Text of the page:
Journal article Open Access

Investigation of Abortiporus biennis lignocellulolytic toolbox, and the role of laccases in polystyrene degradation

Anastasia Zerva; Romanos Siaperas; George Taxeidis; Maria Kyriakidi; Stamina Vouyiouka; George Zervakis; Evangelos Topakas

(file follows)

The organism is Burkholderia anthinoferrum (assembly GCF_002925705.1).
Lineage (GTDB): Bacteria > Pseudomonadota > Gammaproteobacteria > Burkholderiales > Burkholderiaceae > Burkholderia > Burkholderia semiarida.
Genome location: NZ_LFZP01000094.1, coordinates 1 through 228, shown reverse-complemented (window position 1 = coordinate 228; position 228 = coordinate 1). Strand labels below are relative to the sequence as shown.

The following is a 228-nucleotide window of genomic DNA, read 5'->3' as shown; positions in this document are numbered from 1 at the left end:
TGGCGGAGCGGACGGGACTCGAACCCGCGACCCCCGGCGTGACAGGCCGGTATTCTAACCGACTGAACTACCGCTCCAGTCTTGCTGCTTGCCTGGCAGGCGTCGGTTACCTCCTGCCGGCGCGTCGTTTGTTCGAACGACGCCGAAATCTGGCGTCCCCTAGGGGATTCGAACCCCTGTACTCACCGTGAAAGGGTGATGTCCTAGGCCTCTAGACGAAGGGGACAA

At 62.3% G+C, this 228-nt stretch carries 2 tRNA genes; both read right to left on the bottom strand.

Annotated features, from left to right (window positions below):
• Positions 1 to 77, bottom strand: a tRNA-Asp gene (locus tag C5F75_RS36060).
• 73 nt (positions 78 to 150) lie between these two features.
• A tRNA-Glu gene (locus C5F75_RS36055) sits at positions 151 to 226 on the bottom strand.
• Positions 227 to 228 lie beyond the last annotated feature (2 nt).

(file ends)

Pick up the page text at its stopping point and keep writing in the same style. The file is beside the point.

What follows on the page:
White-rot basidiomycetes are the only microorganisms able to produce both hydrolytic (cellulases and hemicellulases) and oxidative (ligninolytic) enzymes for degrading all lignocellulose constituents. Their enzymatic machinery makes them ideal for the discovery of novel enzymes with desirable properties. In the present work, Abortiporus biennis, a white-rot fungus, was studied in regard to its lignocellulolytic potential. Secretomics and biochemical analyses were employed to study the strain’s enzymatic arsenal, after growth in corn stover cultures and xylose-based defined media. The results revealed the presence of all the necessary enzymatic activities for complete breakdown of biomass, while the prominent role of oxidative enzymes in the lignocellulolytic strategy of the strain became evident. Two novel laccases, AbiLac1 and AbiLac2, were isolated from the culture supernatant with ion-exchange chromatography. Characterization of purified laccases revealed their ability to oxidize a wide variety of phenolic and non-phenolic substrates. AbiLac1 was found to oxidize polystyrene powder, showing high depolymerization potential, based on radical chain scission mechanism as evidenced by molecular weight decrease. The results of the present study demonstrate the biotechnological potential of the unexplored enzymatic machinery of white-rot basidiomycetes, including the design of improved lignocellulolytic cocktails, as well as the degradation and/or valorization of plastic waste materials.

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